Tuesday, April 15, 2014

HFT- A Scapegoat for Poor Asset Management

There is no shortage of money managers who would like to find someone to blame for their poor results.  Then along comes Michael Lewis with "Flash Boys."

Here it is -- an explanation for why hedge funds and money managers generally have such dismal results.  Naturally, this book is immediately popular with humbled hedge fund managers and money managers.  But, is there anything really going on here?

Lewis's book consists of interviews with a handful of Wall Street wannabies whose main contribution seems to be the use of the f-word in any and all contexts.  While this is entertaining to some, it is not clear what the point is.  So, High Frequency Trading (HFT) can be -- sometimes -- profitable.  Though, even here Lewis presents absolutely no evidence that HFT is profitable to anyone, ever, at any time.  Lewis provides anecdotal commentary from minor, disgruntled, Wall Street employees.  These employees, in virtually all cases, have lost their jobs in ways that Lewis does not tell us.  Do employees who lose their jobs grumble, use the f-word, and find someone to blame?  Well, yes, normally.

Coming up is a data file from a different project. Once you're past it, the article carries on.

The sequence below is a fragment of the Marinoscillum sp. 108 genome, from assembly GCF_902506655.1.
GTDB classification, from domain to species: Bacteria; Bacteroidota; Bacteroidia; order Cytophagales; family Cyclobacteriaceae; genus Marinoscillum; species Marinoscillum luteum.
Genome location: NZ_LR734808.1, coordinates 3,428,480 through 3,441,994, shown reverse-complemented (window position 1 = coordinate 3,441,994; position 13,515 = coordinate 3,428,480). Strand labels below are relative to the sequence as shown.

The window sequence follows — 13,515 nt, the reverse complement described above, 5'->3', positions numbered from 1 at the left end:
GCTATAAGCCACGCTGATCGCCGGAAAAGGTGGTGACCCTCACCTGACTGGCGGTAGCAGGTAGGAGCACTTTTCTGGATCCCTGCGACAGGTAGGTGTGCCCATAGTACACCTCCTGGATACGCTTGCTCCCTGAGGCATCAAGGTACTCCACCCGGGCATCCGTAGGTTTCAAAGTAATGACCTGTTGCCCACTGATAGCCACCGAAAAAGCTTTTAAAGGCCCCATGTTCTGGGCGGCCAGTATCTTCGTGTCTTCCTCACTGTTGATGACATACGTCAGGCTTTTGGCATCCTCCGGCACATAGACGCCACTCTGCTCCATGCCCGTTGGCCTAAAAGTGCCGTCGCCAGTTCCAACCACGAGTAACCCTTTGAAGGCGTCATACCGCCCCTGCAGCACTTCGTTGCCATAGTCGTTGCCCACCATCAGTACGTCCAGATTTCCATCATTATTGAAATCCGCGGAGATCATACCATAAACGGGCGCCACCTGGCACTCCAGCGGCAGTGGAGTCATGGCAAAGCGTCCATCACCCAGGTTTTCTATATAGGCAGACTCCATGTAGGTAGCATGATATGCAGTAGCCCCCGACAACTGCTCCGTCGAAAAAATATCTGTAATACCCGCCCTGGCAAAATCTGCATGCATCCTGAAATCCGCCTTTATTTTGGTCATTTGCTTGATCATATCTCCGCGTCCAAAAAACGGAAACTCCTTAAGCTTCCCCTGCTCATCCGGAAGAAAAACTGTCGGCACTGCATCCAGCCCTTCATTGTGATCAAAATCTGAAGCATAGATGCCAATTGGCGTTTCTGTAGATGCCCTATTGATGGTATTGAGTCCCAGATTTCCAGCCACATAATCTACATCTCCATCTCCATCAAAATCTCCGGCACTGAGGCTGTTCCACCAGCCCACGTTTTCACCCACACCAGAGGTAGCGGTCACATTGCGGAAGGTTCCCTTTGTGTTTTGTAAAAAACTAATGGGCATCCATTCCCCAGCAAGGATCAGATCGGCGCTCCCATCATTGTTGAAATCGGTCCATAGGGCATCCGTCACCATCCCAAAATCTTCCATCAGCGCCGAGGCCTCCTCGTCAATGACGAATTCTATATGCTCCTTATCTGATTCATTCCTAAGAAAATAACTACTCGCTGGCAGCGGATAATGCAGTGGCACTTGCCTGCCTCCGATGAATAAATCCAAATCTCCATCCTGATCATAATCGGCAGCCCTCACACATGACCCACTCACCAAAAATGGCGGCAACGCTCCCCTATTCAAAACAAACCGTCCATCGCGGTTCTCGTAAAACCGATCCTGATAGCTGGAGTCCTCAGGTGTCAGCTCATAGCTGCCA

Where are the HFT winners?  If this is such a scam, where are the folks who benefitted from this scam?  They should be pretty obvious, but Lewis doesn't identify them other than innuendo and sidebar comments.  No real facts show up in this book.

According to Lewis, the stock market is rigged.  Really? Investors have made over ten percent per year on average over the past 80 years and they made that or more during time period dominated by HFT.  So, why is this bad?  Should investors really be encouraged to give up stock market returns and join Lewis in his crusade?

This book is much ado about nothing.  I am a big fan of Michael Lewis.  I consider Money Ball the best book written in my lifetime about market imperfections, even though the topic is baseball not finance.  But "Flash Boys" is an embarrassing, over-hyped book about nothing.

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